Orchestra and electronics
L’abri d’Al-‘Amiriyya is a work for orchestra and electronics in three episodes. It begins as a study of layers and filters in a complex texture, in which the abrupt variations in timbre are treated independently to the coherence of the individual musical gestures. In the brief second episode, the material rarefies and the same process begins again in a more coherent and homogeneous fashion, building to an electronic gesture that silences the orchestra and develops into an expressive interlude composed with advanced additive synthesis. The piece concludes with an episode exploring the idea of heterophony as employed in Arabic music, meaning a melodic line played simultaneously by a heterogeneous group of players, each constantly modifying it and enriching it individually according to his/her own instrumental tradition while maintaining a collective cohesion.
The title references Naseer Shamma, who composed and recorded a homonymous piece for solo oud in homage to the victims of a sad chapter of the recent history of Iraq. It features musical means rarely heard in the genre and in his other compositions, such as references to the sound of alarms, and is characterized by extreme and highly expressive changes in atmosphere. The title refers to a tragic event during the First Gulf War in which the U.S.-led coalition bombed a civilian shelter in Al-‘Amiriyya, a neighbourhood of Baghdad, mistakenly believing that it housed a military command center. More than four hundred of the many civilians who were seeking refuge in the shelter lost their lives.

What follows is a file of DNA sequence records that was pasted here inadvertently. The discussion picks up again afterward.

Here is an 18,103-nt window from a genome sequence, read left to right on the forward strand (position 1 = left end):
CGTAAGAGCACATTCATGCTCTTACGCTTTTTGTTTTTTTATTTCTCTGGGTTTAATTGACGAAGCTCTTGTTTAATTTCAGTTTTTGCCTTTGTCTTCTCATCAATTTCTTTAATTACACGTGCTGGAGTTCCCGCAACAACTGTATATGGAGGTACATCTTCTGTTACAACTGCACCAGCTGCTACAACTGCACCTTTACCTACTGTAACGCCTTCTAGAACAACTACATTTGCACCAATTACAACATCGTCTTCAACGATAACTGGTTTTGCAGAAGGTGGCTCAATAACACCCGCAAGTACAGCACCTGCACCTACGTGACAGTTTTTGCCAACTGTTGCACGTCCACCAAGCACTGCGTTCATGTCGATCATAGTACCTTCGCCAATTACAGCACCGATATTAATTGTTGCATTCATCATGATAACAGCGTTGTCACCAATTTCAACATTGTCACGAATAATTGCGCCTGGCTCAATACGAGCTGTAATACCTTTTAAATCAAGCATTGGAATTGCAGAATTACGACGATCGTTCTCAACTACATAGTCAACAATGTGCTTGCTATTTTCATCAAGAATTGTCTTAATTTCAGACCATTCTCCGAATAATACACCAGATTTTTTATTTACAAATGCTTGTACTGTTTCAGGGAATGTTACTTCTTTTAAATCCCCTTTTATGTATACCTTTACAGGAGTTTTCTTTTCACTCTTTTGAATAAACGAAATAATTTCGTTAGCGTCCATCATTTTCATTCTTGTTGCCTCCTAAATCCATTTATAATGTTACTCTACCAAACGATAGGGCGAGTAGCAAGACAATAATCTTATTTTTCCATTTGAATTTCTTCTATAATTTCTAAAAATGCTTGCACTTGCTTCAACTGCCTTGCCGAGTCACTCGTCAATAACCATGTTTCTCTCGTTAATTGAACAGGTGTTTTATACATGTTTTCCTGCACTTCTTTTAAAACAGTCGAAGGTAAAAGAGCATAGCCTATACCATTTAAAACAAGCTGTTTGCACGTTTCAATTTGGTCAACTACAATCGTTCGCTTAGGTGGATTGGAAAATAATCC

L’abri d’Al-‘Amiriyya was written during my studies at the Geneva University of Music, it was premiered by the School’s orchestra conducted by Nicolas Chalvin